Money, Surpluses and the Diderot Effect|ManualTrader

Money, Surpluses and the Diderot Effect

1868 ManualTrader

The Diderot Effect is an economic phenomenon associated with consumer goods. It refers to the relationship between how much a product costs and the way it satisfies consumers. According to the famous French philosopher Denis Diderot, the purchase of things that are easily accessible is the essence of economic life. The second idea is that consumers will adhere to social norms, and set self-imposed limits to the consumption of commodities.

It has been noted that people tend to purchase something new when they feel that it has some inherent value. For instance, the French buy a new car every two years when they feel that they have the financial resources to do so. They also make repeated purchases of fashionable items. However, they never buy the car simply because they want it; they do it for the effect it has on other people. They are not consciously aware that the car was purchased in order to increase the social status quotient of the purchaser.

In a paper entitled "Spiraling Consumption: Why Do We Want Things We Cannot Afford?" behavioural economists Elton Mayo and Quentin Koffmann argue that the Diderot Effect leads us to believe that we really need things that are highly costly. This spiraling consumption leads to the familiar 'throwaway society', wherein the wealthy buy what they know that they cannot afford to buy, and the poor buy only that which is affordable to them. The authors explain that there is nothing wrong with being 'thrifty' if the pursuit of this goal helps to alleviate poverty.

How can the Diderot Effect help you in alleviating poverty? For starters, if you can demonstrate that the Diderot Effect influences the way that you shop, then you can convince your friends and family that you really need something new. In the previous example, the purchase of new clothes was sufficient to change the wearer's status, but only if the new clothes were very much more expensive than the old ones. When you spend less on something, you do not make a status statement out of it, but merely reduce the impact of the Diderot Effect by choosing cheaper clothes. In other words, the Diderot Effect may make you buy things that you otherwise would not have.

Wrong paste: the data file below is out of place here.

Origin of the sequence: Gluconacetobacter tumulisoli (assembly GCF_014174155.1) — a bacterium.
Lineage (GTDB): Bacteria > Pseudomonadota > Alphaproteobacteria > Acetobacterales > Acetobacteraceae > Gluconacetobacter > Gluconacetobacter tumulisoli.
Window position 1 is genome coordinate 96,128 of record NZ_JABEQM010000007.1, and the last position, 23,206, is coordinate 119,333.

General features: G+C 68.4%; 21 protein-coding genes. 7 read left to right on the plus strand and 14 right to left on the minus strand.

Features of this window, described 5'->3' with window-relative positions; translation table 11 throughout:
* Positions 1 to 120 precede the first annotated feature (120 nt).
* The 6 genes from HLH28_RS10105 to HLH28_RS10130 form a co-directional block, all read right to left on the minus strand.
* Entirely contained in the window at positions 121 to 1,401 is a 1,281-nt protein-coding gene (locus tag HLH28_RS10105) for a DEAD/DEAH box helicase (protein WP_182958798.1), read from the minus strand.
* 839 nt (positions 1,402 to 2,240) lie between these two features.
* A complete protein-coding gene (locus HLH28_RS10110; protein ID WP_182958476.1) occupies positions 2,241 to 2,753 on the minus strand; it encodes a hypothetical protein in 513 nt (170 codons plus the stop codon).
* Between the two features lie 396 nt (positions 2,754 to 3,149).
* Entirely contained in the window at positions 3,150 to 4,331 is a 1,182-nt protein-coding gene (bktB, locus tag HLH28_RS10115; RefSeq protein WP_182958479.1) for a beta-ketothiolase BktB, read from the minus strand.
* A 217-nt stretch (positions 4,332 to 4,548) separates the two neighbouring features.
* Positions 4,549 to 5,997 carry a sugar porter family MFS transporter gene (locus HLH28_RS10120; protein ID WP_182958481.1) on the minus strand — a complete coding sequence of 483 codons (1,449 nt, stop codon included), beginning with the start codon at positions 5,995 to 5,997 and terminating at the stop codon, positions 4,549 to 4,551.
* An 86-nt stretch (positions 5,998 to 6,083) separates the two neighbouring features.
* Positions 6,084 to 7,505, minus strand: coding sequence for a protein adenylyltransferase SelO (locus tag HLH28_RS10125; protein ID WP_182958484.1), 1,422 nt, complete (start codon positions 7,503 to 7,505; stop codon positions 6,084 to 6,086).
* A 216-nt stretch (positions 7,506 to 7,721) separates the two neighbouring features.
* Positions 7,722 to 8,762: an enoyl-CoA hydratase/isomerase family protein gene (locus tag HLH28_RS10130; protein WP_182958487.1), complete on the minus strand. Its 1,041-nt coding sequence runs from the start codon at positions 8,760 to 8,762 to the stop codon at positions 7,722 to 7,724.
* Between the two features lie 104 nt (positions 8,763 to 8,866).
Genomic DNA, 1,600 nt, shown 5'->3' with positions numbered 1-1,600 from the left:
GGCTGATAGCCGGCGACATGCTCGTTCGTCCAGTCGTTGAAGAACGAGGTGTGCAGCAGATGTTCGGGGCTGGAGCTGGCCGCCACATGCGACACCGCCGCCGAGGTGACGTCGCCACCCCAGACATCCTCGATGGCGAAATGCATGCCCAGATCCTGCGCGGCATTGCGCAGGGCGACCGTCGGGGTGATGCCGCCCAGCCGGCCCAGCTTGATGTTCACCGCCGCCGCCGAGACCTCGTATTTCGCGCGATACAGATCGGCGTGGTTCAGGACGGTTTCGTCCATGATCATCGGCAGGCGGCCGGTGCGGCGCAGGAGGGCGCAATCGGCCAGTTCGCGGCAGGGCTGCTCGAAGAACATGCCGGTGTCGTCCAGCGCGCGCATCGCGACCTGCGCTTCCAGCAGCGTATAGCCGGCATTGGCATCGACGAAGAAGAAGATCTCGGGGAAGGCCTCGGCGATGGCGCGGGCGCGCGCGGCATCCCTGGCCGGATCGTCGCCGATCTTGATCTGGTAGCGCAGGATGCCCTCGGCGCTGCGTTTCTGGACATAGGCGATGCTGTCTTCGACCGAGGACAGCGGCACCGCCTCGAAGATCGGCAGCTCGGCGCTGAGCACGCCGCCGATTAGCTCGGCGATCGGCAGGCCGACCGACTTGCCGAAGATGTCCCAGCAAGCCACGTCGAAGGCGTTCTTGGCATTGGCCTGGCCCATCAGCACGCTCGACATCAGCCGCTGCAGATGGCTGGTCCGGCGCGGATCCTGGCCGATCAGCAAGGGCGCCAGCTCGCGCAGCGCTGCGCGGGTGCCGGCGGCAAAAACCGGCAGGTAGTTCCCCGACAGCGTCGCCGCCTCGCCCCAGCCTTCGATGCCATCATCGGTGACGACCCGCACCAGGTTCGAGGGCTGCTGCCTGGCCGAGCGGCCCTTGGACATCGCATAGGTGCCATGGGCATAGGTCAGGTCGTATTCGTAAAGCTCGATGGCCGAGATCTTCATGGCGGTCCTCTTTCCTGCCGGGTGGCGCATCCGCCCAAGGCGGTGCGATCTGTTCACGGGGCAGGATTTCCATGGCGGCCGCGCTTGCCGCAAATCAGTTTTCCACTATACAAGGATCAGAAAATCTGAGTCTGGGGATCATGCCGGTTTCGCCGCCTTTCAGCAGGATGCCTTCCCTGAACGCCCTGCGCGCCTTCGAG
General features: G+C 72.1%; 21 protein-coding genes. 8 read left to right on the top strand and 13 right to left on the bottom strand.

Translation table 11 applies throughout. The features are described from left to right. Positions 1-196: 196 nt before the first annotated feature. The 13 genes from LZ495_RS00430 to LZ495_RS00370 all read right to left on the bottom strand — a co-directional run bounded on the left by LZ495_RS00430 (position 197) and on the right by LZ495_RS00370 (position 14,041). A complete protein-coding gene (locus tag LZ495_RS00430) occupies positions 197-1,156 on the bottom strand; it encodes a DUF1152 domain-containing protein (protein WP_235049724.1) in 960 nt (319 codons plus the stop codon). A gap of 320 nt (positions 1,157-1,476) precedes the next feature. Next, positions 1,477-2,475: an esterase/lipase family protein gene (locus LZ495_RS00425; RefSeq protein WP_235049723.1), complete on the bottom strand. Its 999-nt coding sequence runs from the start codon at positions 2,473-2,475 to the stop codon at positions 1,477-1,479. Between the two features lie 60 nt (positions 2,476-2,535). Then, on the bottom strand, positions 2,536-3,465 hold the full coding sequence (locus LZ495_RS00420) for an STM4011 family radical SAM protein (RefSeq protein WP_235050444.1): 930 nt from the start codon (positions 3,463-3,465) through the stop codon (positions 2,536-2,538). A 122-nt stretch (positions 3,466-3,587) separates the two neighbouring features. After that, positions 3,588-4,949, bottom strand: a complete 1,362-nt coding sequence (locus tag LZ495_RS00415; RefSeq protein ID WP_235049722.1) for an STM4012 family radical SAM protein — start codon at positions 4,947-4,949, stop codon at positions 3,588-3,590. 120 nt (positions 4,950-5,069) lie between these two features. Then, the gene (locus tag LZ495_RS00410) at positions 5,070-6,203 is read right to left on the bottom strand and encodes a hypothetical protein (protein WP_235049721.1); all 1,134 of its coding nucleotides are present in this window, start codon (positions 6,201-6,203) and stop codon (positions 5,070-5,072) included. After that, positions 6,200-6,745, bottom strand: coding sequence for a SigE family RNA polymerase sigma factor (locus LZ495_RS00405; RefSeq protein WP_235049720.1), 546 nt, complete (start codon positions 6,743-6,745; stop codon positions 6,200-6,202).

Another way that the Diderot Effect influences buying decisions is through the effect it has on the purchase of assets. The French call the 'buying of existence' an anglaise-faire culture. They state that the French people are naturally inclined towards abundance rather than scarcity. The wealth of the nation is thus not necessarily due to natural riches, but is the accumulation of wealth over time by the accumulation of capital. The Diderot Effect shows that a wealthy person may spend millions, but his children will never be able to enjoy the possessions without having spent the same amount.

In the previous example, the purchase of new things may be enough to lift the economic status of the French philosopher; however, this is not necessarily the case in the real world. It follows that if you cannot afford to buy new things, then you should buy old ones instead. The only exception to this rule is when the old possessions are as a result of inheritance tax. In this case, the Diderot Effect would say that the people who possess the new things are less poor than the ones who do not possess them, because the new things are an inheritance. The Diderot Effect therefore shows that buying should increase happiness, whereas spending should decrease happiness.

Finally, we note that the Diderot Effect also shows that the Diderot System can also lead to economic prosperity, and this again depends on the situation. If you are wealthy and you need to buy new things, then you will be happier than the person who has to pay for everything, even if the new things do not necessarily represent a greater wealth. However, the Diderot System shows that the consumption often leads to the opposite, i.e., to excessive debt. This is because the person who buys does not have any surplus, so he must spend the money that he acquires. On the other hand, the person who saves does not necessarily have any surpluses either, so he must save what he can and spend what he gets.

All in all, the Diderot System shows that the wealthy buy new things, while the poor are able to acquire things that they need, for the necessities of life. This is the opposite of the previous example where the purchases were the cause of poverty. Nevertheless, it can also be used to prove the point that the wealthy buy new things, while the poor must save what they get, although this is the reverse of the previous example. Therefore, we find the Diderot Effect at work in many situations. It will be very useful to anyone who wants to use the model, but I would like to mention that, because the economy is not very closely linked with the theory of evolution, there is no chance that I will present the Diderot Effect in this article.

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